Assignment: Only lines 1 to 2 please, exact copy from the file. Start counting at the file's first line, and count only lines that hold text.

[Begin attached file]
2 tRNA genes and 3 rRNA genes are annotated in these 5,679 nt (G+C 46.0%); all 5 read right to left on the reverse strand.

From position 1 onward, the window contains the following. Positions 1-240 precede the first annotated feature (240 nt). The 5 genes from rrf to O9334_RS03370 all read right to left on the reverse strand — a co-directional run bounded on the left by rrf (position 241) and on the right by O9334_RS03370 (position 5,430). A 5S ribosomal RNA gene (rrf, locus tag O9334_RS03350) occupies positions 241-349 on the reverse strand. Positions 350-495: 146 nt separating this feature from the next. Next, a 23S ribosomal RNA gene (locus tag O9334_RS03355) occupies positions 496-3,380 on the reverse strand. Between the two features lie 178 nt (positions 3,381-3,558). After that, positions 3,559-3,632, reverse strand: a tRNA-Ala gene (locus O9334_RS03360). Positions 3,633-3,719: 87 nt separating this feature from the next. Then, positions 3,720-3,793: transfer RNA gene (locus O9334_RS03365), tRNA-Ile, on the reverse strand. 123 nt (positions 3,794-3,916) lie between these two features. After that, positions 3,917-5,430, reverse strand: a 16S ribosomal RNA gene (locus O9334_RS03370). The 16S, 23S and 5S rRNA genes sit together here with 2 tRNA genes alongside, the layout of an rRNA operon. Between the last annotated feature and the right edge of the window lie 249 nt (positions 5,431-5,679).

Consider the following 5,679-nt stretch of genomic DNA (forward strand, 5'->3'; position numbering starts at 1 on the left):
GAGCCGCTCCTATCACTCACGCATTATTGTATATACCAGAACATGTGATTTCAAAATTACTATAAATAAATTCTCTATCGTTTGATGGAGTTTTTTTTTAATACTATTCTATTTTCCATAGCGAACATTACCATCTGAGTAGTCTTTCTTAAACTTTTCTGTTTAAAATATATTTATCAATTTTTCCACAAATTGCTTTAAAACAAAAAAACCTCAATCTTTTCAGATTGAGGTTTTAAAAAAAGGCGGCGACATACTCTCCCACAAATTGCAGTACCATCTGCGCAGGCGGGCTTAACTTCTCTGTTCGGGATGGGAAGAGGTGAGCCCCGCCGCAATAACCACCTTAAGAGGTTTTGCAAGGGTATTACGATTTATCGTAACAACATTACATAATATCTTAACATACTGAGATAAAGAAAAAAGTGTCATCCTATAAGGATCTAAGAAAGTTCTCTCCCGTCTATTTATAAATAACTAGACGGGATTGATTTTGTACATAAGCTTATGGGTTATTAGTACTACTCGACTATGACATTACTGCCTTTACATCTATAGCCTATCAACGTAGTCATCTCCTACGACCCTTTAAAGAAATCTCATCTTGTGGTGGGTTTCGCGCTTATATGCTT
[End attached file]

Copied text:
2 tRNA genes and 3 rRNA genes are annotated in these 5,679 nt (G+C 46.0%); all 5 read right to left on the reverse strand.

From position 1 onward, the window contains the following. Positions 1-240 precede the first annotated feature (240 nt). The 5 genes from rrf to O9334_RS03370 all read right to left on the reverse strand — a co-directional run bounded on the left by rrf (position 241) and on the right by O9334_RS03370 (position 5,430). A 5S ribosomal RNA gene (rrf, locus tag O9334_RS03350) occupies positions 241-349 on the reverse strand. Positions 350-495: 146 nt separating this feature from the next. Next, a 23S ribosomal RNA gene (locus tag O9334_RS03355) occupies positions 496-3,380 on the reverse strand. Between the two features lie 178 nt (positions 3,381-3,558). After that, positions 3,559-3,632, reverse strand: a tRNA-Ala gene (locus O9334_RS03360). Positions 3,633-3,719: 87 nt separating this feature from the next. Then, positions 3,720-3,793: transfer RNA gene (locus O9334_RS03365), tRNA-Ile, on the reverse strand. 123 nt (positions 3,794-3,916) lie between these two features. After that, positions 3,917-5,430, reverse strand: a 16S ribosomal RNA gene (locus O9334_RS03370). The 16S, 23S and 5S rRNA genes sit together here with 2 tRNA genes alongside, the layout of an rRNA operon. Between the last annotated feature and the right edge of the window lie 249 nt (positions 5,431-5,679).